“I Thirst!”

March 29, 2024

Good Friday of the Lord’s Passion Year B

Readings for Today

More for Holy Week


After this, aware that everything was now finished, in order that the Scripture might be fulfilled, Jesus said, “I thirst.” There was a vessel filled with common wine. So they put a sponge soaked in wine on a sprig of hyssop and put it up to his mouth. When Jesus had taken the wine, he said, “It is finished.” And bowing his head, he handed over the spirit. John 19:28–30

Consider the thirst of Jesus. Though His physical thirst must have been excruciating as He hung upon the Cross, pouring forth His precious blood upon the world, the spiritual thirst our Lord felt would have greatly overshadowed His physical thirst. His spiritual thirst is for you, for your soul, for your salvation. As He hung upon the Cross, Jesus did not think of Himself, His suffering or His wretched physical condition. Instead, He thought of you and of all those for whom He was giving His life.

Psalm 69:22 says, “Instead they gave me poison for my food; and for my thirst they gave me vinegar.” Jesus fulfilled this Scripture passage as He thirsted on the Cross. The vinegar symbolically refers to each one of us. The vinegar given to our Lord on the Cross was spoiled wine. Each one of us, symbolically speaking, is this spoiled wine. The purity of our humanity has been corrupted by original sin. As a result, we are not the people God intended us to be by nature. But in our fallen state, we have the potential to satiate Jesus’ spiritual thirst.

As you think about your own life, what do you see? Can you see yourself as spoiled wine? Perhaps it is a bit humiliating to think of yourself this way. But humility is good, especially when we understand that our Lord longs for us in our brokenness. Upon the Cross, Jesus did not cry out for the best of wine, the finest and most delicious. As He thirsted on the Cross, He longed to be satiated by you, in your weakened and broken state, just as you are, so that He can pour forth His cleansing mercy upon you.

As soon as Jesus tasted the sour wine, He cried out, “It is finished.” This symbolically represents His soul being satiated by you every time you turn to Him in your need. It’s amazing to consider the fact that you have the ability to console the Heart of Jesus and satiate His thirst this way. Saint Thérèse of Lisieux was very fond of a devotion dedicated to consoling Jesus’ Heart. As a child, she was given a prayer card that pictured Jesus in prison, looking out at one small flower. Thérèse saw herself as that one small flower who was given the mission to console Jesus’ Heart by visiting Him regularly in the prison of the tabernacle.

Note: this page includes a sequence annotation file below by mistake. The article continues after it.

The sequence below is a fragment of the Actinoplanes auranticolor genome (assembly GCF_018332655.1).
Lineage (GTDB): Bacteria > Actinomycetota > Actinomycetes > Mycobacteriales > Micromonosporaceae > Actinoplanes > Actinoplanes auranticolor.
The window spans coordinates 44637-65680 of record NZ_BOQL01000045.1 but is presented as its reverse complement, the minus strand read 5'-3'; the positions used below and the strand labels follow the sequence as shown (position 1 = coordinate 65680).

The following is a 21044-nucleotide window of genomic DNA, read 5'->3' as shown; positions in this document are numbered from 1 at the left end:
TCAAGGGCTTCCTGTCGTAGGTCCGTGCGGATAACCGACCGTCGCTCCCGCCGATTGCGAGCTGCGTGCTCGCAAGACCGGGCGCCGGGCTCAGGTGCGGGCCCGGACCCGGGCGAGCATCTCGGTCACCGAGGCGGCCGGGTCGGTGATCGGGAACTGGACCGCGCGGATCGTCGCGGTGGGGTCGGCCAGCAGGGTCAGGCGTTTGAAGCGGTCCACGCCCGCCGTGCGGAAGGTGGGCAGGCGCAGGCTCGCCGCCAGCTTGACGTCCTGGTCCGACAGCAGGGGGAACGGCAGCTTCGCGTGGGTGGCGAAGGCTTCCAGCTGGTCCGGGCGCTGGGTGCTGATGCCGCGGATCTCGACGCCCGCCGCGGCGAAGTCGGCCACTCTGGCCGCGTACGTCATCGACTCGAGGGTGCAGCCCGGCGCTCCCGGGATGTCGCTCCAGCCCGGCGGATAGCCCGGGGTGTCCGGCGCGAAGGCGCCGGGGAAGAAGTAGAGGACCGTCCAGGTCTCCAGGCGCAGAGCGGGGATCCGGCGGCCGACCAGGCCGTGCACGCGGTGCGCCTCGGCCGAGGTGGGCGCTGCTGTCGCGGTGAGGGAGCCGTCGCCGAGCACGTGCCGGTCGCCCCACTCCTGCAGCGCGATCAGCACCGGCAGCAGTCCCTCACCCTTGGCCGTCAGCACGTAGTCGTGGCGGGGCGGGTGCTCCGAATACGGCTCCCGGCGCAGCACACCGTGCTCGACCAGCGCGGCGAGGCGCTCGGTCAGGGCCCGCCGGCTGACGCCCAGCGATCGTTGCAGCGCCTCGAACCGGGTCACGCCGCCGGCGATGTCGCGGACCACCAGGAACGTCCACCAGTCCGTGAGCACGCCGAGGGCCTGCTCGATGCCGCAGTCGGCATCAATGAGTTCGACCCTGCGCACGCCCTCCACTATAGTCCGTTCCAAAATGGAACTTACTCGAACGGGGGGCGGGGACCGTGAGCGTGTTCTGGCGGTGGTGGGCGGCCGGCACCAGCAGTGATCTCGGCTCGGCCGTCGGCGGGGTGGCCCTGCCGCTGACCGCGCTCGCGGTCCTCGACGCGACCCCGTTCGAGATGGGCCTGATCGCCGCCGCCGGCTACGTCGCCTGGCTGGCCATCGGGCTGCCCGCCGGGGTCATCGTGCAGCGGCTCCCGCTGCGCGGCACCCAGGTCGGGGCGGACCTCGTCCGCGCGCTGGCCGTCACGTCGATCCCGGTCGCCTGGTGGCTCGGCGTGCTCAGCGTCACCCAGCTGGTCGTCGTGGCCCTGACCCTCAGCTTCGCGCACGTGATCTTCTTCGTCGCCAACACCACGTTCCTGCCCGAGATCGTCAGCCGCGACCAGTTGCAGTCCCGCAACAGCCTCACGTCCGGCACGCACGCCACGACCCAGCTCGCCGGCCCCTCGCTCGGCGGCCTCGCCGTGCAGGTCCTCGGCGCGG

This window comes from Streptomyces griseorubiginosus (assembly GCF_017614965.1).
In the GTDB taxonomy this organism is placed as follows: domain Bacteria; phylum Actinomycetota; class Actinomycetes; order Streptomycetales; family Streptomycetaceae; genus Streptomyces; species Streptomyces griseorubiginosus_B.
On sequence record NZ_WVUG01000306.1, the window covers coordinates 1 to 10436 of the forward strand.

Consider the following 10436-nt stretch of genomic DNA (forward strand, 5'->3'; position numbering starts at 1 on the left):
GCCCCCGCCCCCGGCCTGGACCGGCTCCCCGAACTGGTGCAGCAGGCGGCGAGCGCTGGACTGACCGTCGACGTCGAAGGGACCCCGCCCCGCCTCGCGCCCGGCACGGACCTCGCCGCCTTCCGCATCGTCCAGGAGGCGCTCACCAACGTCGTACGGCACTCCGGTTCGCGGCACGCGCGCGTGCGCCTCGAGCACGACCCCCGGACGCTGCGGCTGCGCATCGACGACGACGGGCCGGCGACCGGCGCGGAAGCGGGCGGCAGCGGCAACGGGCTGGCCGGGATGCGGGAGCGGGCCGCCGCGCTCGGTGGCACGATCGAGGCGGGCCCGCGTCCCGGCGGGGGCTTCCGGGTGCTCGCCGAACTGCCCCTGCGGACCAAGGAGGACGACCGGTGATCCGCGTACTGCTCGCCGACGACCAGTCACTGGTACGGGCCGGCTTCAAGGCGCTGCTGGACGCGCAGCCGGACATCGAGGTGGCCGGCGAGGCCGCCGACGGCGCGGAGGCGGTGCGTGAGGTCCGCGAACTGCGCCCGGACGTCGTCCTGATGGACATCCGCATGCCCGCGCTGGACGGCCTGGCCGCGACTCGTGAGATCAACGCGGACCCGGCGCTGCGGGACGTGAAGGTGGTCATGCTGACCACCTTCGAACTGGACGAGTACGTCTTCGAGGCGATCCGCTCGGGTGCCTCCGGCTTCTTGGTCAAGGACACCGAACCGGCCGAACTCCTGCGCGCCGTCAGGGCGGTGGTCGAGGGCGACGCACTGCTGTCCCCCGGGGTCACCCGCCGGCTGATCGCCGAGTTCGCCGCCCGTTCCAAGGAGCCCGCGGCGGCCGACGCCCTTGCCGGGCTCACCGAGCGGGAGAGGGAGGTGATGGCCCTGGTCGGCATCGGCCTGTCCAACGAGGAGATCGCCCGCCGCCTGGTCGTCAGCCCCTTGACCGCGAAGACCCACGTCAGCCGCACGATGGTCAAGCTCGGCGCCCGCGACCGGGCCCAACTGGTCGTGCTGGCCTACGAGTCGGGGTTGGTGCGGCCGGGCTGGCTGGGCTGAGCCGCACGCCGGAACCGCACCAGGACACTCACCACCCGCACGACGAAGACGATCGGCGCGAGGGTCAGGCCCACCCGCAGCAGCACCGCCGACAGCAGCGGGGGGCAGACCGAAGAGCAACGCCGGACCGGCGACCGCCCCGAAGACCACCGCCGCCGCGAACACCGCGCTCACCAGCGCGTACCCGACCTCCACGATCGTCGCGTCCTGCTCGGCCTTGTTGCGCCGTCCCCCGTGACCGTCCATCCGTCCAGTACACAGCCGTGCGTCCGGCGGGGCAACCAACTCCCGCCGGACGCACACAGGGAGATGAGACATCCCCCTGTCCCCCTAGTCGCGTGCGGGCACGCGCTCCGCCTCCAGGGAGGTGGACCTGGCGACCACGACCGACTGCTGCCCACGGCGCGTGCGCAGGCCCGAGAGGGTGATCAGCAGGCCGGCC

Spiritually speaking, that moment of Jesus’ thirst on the Cross permeates all time and continues today. Every time you come to Him in your need, especially when you come before Him in the Eucharist, He turns His eyes to you and calls to you, inviting you to console Him by offering Him the humility and brokenness of your life. 

Today our churches are empty. The Blessed Sacrament has been removed. As a result, we should seek to satiate the thirst of our Lord by thirsting for His divine presence that will return on Easter when the Mass is celebrated once again. Today is a day to grow in our desire for the presence of our Lord in our lives. We must allow ourselves to feel His loss, experience His death, and mourn His suffering. As we do, we must open ourselves to a deep spiritual longing to consume His broken Body and precious Blood once again. Doing so will not only prepare us to be satiated ourselves, it will also enable us to satiate the Heart of our Lord.

Reflect, today, upon Jesus on the Cross. Gaze at Him as He gazes at you. See the longing in His Heart for you. Know that He gave His life for you, so that you could receive the gift of new life. Know, also, that your openness to this gift of His life poured out for you will console our Lord’s Heart and bring His divine mission of salvation to fruition. Satiate our Lord’s thirst today so that He can once again say, “It is finished.”

My thirsting Lord, Your Sacred Heart longs for me with a love that is infinite and incomprehensible. You desire that I come to You, receive Your love and satiate Your thirst. As I gaze upon You in Your suffering state, I open myself to You and to the gift of Your Precious Blood poured out for me. May my openness to You be a consolation to You as I receive Your divine love. Jesus, I trust in You.

Day Thirty-Nine Meditations:
40 Days in the Desert & 40 Days at the Cross

Day One: Novena in preparation for Divine Mercy Sunday
Good Friday is the first day of the Divine Mercy Novena

More for Holy Week

Prayer meditation for Good Friday

Stations of the Cross

Rosary – Sorrowful Mysteries (with Scripture)

Reading for Good Friday

This Day You Will Be With Me
Holy Week Poem

The Prayer of the Peasant of Ephesus
Holy Week Poem

40 Days at the Foot of the Cross

Prayer Before the Crucifix

Prayer of Surrender

Prayer of Abandonment

Prayer for Those in Purgatory

Greater Love of God

Examination of Conscience

A Chaplet for the Mercy to Forgive Another

Litany of Humility

Daily Reflections on Divine Mercy

St. Faustina’s Litany of Divine Mercy

Trust in Divine Mercy

Prayer for the Year of Mercy

Chaplet of Divine Mercy

Saints/Feasts for Today

Mass Reading Options

Featured images above: The painting of the crucifixion of Jesus Christ, via Adobe